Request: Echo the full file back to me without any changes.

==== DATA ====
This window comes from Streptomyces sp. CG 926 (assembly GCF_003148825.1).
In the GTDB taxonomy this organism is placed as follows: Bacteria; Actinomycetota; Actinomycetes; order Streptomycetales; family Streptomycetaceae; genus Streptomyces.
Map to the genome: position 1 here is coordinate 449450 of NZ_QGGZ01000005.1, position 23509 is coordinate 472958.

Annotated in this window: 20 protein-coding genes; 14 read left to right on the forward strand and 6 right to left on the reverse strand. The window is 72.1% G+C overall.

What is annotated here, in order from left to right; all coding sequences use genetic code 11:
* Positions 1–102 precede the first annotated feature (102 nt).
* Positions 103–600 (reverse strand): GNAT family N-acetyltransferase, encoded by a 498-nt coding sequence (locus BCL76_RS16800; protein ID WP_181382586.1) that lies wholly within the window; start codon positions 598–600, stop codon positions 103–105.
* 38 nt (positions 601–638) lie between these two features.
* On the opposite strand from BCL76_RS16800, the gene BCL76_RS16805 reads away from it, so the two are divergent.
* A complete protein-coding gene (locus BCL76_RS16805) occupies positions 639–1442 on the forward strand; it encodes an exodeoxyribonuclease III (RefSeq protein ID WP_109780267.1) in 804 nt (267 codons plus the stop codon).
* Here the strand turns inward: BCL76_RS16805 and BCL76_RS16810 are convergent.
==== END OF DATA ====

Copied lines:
This window comes from Streptomyces sp. CG 926 (assembly GCF_003148825.1).
In the GTDB taxonomy this organism is placed as follows: Bacteria; Actinomycetota; Actinomycetes; order Streptomycetales; family Streptomycetaceae; genus Streptomyces.
Map to the genome: position 1 here is coordinate 449450 of NZ_QGGZ01000005.1, position 23509 is coordinate 472958.

Annotated in this window: 20 protein-coding genes; 14 read left to right on the forward strand and 6 right to left on the reverse strand. The window is 72.1% G+C overall.

What is annotated here, in order from left to right; all coding sequences use genetic code 11:
* Positions 1–102 precede the first annotated feature (102 nt).
* Positions 103–600 (reverse strand): GNAT family N-acetyltransferase, encoded by a 498-nt coding sequence (locus BCL76_RS16800; protein ID WP_181382586.1) that lies wholly within the window; start codon positions 598–600, stop codon positions 103–105.
* 38 nt (positions 601–638) lie between these two features.
* On the opposite strand from BCL76_RS16800, the gene BCL76_RS16805 reads away from it, so the two are divergent.
* A complete protein-coding gene (locus BCL76_RS16805) occupies positions 639–1442 on the forward strand; it encodes an exodeoxyribonuclease III (RefSeq protein ID WP_109780267.1) in 804 nt (267 codons plus the stop codon).
* Here the strand turns inward: BCL76_RS16805 and BCL76_RS16810 are convergent.